The Power is a supernatural horror movie written and directed by Corinna Faith and starring Rose Williams, Emma Rigby, Shakira Rahman, Charlie Carrick and Diveen Henry.
Beginning with such promise, thanks to the story set-up, The Power inevitably falls into the pitfalls of routine and unexciting supernatural events. Culminating in a finale that just doesn’t feel earned.
Set in London during the 1970s, the ongoing miners’ strike is forcing the city to conserve power. Homes, shops, and even hospitals have no choice but to shut the power off at certain times. One such hospital, the East London Royal Infirmary, shuts its power off at night and utilises a skeleton staff to care for the patients they have.
What a time for trainee nurse Val (Rose Williams) to start her first shift.
A meek but kind and caring girl, she has been stepped on throughout her life, but wants to give back to the community through nursing. Having grown up in an orphanage, she finds solace in helping others, and hopes to move on from some dark events in her childhood.
This trauma makes her the prime target for a supernatural entity that haunts the halls of the hospital. When the lights go out, it wants to illuminate the darkness and reveal the dark truth of this hospital and its staff.
The blend of historical detail, location, and real-world trauma is a major positive of The Power. That, and the extremely likable Val, is a major reason as to why The Power is initially quite compelling. As we, alongside the lead, await the night, the tension is ramped up. Not, because we or Val are aware of any supernatural goings-on yet, but rather what the darkness means for sending the imagination spiralling.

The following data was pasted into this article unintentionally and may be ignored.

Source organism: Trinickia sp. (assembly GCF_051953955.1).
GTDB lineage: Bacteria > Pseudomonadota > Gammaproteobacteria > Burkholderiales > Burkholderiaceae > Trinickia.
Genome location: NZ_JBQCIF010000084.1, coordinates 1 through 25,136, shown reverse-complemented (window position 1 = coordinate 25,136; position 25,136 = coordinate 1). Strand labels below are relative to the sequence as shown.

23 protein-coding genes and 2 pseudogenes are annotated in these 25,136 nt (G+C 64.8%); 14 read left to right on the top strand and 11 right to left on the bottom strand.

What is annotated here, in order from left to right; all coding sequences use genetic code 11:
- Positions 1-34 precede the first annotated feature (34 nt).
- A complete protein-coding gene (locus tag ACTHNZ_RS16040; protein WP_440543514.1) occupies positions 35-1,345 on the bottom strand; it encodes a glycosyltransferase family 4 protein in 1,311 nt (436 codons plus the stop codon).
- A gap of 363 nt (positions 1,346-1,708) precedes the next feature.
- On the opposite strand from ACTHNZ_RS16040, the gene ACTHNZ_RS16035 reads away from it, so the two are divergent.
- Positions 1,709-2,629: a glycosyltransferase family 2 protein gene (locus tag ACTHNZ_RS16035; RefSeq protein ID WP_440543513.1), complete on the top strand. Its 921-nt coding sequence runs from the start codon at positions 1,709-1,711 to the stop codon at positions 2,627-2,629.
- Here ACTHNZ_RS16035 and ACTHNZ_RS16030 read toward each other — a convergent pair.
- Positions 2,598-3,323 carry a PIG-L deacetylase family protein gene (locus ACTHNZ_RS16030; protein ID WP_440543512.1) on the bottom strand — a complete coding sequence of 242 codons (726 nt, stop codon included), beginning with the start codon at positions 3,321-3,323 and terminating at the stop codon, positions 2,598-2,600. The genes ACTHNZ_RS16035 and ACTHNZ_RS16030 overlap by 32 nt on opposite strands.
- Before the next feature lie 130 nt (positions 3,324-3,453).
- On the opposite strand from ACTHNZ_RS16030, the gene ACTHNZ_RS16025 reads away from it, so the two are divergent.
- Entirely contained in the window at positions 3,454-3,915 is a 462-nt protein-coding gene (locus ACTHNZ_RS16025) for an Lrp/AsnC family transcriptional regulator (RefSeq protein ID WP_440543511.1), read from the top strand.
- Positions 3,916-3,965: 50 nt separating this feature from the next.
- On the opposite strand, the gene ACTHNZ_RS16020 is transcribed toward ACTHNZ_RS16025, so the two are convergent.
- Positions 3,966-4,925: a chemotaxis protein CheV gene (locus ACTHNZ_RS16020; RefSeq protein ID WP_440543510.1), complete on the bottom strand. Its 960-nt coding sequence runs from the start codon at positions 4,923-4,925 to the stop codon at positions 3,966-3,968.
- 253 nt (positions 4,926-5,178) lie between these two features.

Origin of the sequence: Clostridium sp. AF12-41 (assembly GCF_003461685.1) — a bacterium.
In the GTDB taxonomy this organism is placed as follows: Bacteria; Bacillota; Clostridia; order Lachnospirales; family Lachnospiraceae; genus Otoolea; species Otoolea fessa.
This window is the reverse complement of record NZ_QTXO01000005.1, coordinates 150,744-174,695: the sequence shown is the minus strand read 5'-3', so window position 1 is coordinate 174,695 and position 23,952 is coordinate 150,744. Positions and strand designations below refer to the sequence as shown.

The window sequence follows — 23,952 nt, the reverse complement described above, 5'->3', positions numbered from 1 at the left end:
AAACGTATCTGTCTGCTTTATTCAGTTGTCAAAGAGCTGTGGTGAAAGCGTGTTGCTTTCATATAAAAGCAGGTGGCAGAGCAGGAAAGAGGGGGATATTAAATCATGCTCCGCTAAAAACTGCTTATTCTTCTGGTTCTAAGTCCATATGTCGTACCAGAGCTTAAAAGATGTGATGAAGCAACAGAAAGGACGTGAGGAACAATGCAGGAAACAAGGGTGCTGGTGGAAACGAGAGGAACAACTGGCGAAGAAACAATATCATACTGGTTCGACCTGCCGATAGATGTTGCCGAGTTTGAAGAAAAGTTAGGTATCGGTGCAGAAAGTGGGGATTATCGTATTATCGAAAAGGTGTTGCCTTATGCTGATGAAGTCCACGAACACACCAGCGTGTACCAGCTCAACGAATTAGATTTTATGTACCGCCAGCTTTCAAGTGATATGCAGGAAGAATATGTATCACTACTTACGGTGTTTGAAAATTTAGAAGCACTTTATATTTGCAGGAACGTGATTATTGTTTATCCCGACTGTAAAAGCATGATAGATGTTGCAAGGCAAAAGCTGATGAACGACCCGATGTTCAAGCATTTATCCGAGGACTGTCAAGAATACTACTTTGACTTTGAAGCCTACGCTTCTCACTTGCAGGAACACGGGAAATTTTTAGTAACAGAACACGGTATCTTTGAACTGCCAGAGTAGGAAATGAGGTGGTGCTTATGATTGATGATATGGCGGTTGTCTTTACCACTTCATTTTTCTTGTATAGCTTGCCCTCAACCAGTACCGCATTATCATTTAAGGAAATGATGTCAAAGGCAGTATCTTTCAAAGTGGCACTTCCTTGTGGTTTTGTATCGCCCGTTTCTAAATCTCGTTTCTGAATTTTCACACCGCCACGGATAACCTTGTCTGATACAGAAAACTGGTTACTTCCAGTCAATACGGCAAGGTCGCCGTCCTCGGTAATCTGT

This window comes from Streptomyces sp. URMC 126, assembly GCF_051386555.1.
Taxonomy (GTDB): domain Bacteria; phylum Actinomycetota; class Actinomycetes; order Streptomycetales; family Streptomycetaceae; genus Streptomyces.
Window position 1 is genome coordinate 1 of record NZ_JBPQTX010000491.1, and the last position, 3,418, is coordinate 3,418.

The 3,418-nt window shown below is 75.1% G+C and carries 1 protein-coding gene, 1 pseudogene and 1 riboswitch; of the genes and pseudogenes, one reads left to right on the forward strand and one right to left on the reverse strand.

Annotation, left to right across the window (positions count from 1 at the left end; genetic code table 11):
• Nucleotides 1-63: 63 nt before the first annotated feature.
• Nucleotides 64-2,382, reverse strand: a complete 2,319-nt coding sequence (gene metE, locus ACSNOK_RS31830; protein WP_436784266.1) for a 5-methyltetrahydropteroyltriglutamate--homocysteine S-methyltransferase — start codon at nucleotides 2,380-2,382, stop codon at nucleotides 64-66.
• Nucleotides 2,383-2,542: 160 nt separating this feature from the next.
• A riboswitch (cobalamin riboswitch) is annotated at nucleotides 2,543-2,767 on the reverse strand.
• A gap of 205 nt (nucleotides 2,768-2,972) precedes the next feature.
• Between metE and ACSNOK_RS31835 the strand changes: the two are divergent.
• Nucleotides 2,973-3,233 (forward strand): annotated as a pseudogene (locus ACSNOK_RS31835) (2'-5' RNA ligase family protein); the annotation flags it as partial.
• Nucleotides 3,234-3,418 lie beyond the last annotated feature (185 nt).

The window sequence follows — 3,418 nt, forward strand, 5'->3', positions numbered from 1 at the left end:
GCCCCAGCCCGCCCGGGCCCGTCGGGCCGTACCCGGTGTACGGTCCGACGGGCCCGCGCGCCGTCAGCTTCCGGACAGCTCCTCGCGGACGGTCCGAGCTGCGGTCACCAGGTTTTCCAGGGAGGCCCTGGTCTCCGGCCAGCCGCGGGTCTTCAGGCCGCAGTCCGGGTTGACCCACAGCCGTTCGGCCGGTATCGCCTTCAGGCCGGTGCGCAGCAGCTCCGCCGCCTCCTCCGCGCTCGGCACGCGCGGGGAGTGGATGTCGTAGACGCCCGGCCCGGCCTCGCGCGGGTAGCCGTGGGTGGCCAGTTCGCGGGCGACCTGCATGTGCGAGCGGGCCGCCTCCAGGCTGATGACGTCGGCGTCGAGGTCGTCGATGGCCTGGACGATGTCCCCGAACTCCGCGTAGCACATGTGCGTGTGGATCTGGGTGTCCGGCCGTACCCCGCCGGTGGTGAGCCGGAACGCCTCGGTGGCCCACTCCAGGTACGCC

So, it is such a shame that The Power descends into blasé ghostly-goings-on, with a twist that is both obvious and uninspired. Even when all that starts off, Val is kept front and centre as the movie moves towards revealing her own personal trauma. The issue there is that it carries very little weight and makes her feel like nothing more than a poster child for orphanage abuse.
There’s no substance to her experience because it is dropped on us in a haphazard way and coming after a series of extreme supernatural events. You’ll have sympathy for her because she is likable, but it doesn’t deepen the connection.
The Power’s strongest point is its initial half an hour. Once the spooky shenanigans start, the atmosphere it built dissipates in favour of jump scares. Your imagination isn’t left to run wild, it’s painted over with a burgeoning sense of ‘seen it all before’.
The Power (2021)
The Final Score - 5.5/10